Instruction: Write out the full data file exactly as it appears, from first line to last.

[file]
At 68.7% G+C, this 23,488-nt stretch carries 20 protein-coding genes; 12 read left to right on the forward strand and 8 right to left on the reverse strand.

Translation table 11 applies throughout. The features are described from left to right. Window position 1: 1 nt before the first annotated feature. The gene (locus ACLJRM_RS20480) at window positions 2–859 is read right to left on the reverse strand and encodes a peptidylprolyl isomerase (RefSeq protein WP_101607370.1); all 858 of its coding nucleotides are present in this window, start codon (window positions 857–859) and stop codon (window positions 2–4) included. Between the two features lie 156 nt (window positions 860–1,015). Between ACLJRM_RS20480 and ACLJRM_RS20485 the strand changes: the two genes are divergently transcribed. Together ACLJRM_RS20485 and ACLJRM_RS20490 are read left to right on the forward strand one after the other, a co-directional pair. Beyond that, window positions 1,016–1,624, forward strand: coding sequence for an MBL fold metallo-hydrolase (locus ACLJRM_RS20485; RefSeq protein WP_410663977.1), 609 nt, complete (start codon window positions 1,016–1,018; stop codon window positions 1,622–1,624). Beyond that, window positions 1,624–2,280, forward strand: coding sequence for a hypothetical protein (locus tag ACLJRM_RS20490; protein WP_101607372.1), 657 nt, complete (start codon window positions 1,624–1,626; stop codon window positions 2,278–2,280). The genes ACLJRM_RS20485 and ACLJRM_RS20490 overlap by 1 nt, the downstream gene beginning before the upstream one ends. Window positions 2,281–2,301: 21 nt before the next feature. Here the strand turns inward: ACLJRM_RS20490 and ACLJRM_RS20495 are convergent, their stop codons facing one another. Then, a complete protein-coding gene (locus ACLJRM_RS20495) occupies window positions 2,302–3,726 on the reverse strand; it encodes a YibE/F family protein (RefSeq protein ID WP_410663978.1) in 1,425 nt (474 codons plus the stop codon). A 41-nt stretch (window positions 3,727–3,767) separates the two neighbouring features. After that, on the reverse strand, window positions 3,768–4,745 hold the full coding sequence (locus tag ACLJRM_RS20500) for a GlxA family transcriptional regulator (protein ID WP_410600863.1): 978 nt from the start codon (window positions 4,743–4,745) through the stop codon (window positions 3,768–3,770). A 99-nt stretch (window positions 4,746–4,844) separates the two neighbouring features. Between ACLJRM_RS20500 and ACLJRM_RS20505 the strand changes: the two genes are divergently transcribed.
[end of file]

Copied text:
At 68.7% G+C, this 23,488-nt stretch carries 20 protein-coding genes; 12 read left to right on the forward strand and 8 right to left on the reverse strand.

Translation table 11 applies throughout. The features are described from left to right. Window position 1: 1 nt before the first annotated feature. The gene (locus ACLJRM_RS20480) at window positions 2–859 is read right to left on the reverse strand and encodes a peptidylprolyl isomerase (RefSeq protein WP_101607370.1); all 858 of its coding nucleotides are present in this window, start codon (window positions 857–859) and stop codon (window positions 2–4) included. Between the two features lie 156 nt (window positions 860–1,015). Between ACLJRM_RS20480 and ACLJRM_RS20485 the strand changes: the two genes are divergently transcribed. Together ACLJRM_RS20485 and ACLJRM_RS20490 are read left to right on the forward strand one after the other, a co-directional pair. Beyond that, window positions 1,016–1,624, forward strand: coding sequence for an MBL fold metallo-hydrolase (locus ACLJRM_RS20485; RefSeq protein WP_410663977.1), 609 nt, complete (start codon window positions 1,016–1,018; stop codon window positions 1,622–1,624). Beyond that, window positions 1,624–2,280, forward strand: coding sequence for a hypothetical protein (locus tag ACLJRM_RS20490; protein WP_101607372.1), 657 nt, complete (start codon window positions 1,624–1,626; stop codon window positions 2,278–2,280). The genes ACLJRM_RS20485 and ACLJRM_RS20490 overlap by 1 nt, the downstream gene beginning before the upstream one ends. Window positions 2,281–2,301: 21 nt before the next feature. Here the strand turns inward: ACLJRM_RS20490 and ACLJRM_RS20495 are convergent, their stop codons facing one another. Then, a complete protein-coding gene (locus ACLJRM_RS20495) occupies window positions 2,302–3,726 on the reverse strand; it encodes a YibE/F family protein (RefSeq protein ID WP_410663978.1) in 1,425 nt (474 codons plus the stop codon). A 41-nt stretch (window positions 3,727–3,767) separates the two neighbouring features. After that, on the reverse strand, window positions 3,768–4,745 hold the full coding sequence (locus tag ACLJRM_RS20500) for a GlxA family transcriptional regulator (protein ID WP_410600863.1): 978 nt from the start codon (window positions 4,743–4,745) through the stop codon (window positions 3,768–3,770). A 99-nt stretch (window positions 4,746–4,844) separates the two neighbouring features. Between ACLJRM_RS20500 and ACLJRM_RS20505 the strand changes: the two genes are divergently transcribed.